June 2013
Volume 54, Issue 15
Free
ARVO Annual Meeting Abstract  |   June 2013
Forme Fruste Keratoconus Detection by Pattern Analysis of Corneal, Epithelial, and Stromal Thickness Maps with Optical Coherence Tomography
Author Affiliations & Notes
  • Yan Li
    Ophthalmology, Oregon Health and Science University, Portland, OR
  • Ou Tan
    Ophthalmology, Oregon Health and Science University, Portland, OR
  • Robert Brass
    Brass Eye Center, Latham, NY
  • Jack Weiss
    Gordon & Weiss Vision Institute, San Diego, CA
  • David Huang
    Ophthalmology, Oregon Health and Science University, Portland, OR
  • Footnotes
    Commercial Relationships Yan Li, Optovue, Inc. (F), Optovue, Inc. (P), Carl Zeiss Meditec, Inc. (P); Ou Tan, Optovue (F), Optovue (P), Carl Zeiss Meditec (P); Robert Brass, optovue (R); Jack Weiss, None; David Huang, Optovue (F), Optovue (I), Optovue (P), Optovue (R), Carl Zeiss Meditec (P)
  • Footnotes
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Investigative Ophthalmology & Visual Science June 2013, Vol.54, 2587. doi:
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    • Get Citation

      Yan Li, Ou Tan, Robert Brass, Jack Weiss, David Huang; Forme Fruste Keratoconus Detection by Pattern Analysis of Corneal, Epithelial, and Stromal Thickness Maps with Optical Coherence Tomography. Invest. Ophthalmol. Vis. Sci. 2013;54(15):2587.

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      © ARVO (1962-2015); The Authors (2016-present)

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Abstract
 
Purpose
 

To screen forme fruste keratoconus (FFK) by analyzing corneal, epithelial and stromal thickness map patterns with optical coherence tomography (OCT).

 
Methods
 

A 26,000 Hz Fourier-domain OCT system (RTVue CAM, Optovue, Inc.) with 5 µm axial resolution was used. A “Pachymetry+Cpwr” scan pattern (6 mm scan diameter, 8 radials, 1024 axial-scans each, repeat 5 times) centered on the pupil was used to image the cornea of normal and FFK eyes. A computer algorithm was developed to automatically calculate the corneal, epithelial and stromal thickness maps. The pattern map was defined as the thickness map divided by the average thickness of the map. The normal subjects were divided into the training and evaluation groups. The OCT maps of the training group were averaged and normalized to serve as the normal average pattern maps. The corneal, epithelial and stromal thickness map pattern standard deviation (PSD) values were calculated by root-mean-square of the difference between the individual pattern maps and the normal average pattern maps. Diagnostic accuracy was evaluated by the area under the receiver operating characteristic curve (AROC) for distinguishing FFK eyes from normal eyes (evaluation group).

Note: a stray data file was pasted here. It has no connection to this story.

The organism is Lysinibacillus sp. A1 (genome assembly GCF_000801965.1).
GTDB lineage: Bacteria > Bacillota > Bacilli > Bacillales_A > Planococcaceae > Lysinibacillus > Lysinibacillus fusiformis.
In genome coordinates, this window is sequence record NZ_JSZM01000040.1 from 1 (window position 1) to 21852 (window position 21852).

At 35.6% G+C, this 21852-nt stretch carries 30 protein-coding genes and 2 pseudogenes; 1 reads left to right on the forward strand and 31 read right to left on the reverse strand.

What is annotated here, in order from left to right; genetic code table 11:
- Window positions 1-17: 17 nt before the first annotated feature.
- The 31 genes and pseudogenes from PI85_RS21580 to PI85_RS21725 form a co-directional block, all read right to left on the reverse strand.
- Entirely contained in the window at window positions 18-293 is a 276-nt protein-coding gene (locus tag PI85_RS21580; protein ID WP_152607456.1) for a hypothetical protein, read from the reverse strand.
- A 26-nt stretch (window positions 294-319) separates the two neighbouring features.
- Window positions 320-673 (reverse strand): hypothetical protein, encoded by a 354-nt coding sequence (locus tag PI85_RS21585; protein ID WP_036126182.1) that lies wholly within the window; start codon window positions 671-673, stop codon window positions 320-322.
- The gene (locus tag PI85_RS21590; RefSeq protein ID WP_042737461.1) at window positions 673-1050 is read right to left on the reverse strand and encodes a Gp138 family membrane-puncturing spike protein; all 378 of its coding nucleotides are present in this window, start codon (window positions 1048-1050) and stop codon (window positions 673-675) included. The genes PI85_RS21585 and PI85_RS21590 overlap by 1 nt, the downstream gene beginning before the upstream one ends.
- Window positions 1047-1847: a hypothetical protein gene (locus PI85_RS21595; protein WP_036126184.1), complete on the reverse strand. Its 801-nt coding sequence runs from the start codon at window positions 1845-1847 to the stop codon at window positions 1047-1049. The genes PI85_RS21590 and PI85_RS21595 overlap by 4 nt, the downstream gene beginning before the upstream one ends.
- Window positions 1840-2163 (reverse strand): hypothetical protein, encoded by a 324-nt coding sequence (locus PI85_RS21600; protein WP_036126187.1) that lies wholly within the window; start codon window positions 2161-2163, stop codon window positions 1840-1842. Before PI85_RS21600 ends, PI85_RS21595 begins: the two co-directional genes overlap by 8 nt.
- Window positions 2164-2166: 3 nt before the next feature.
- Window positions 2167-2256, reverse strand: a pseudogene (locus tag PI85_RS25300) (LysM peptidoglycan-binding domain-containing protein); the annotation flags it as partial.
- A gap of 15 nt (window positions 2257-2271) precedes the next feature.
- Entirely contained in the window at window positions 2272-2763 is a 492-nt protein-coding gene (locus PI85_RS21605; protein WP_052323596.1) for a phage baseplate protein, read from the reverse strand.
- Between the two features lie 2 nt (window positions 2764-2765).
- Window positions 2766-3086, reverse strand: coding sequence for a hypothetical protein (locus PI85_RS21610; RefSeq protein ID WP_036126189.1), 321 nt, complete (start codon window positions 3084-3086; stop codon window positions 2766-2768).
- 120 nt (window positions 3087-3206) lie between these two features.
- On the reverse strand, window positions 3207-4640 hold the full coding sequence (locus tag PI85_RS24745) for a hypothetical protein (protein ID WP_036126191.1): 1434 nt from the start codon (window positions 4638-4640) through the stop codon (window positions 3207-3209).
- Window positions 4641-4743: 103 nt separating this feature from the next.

Results
 

From the normal group, 108 eyes of 57 subjects were assigned for training (defining the normal pattern maps) and 42 eyes of 22 subjects were used for AROC evaluation. The PSD values for stromal, corneal, and epithelial thickness maps were all significantly (p<0.001) higher in FFK eyes, compared to the normal evaluation group (Table 1). The AROC values were 0.988 (pachymetry map PSD), 1.00 (epithelial thickness map PSD), and 0.967 (stromal thickness map PSD).

 
Conclusions
 

High-resolution Fourier-domain OCT is able to map corneal, epithelial, and stromal thicknesses. Characteristic corneal and its sub-layer thickness changes in FFK could be detected with very high accuracy using PSD variables. These novel diagnostic variables may be useful in the detection of early keratoconus.

 
 
Table 1. Pattern Standard Deviations of Corneal Maps
 
Table 1. Pattern Standard Deviations of Corneal Maps
 
Keywords: 550 imaging/image analysis: clinical • 574 keratoconus  
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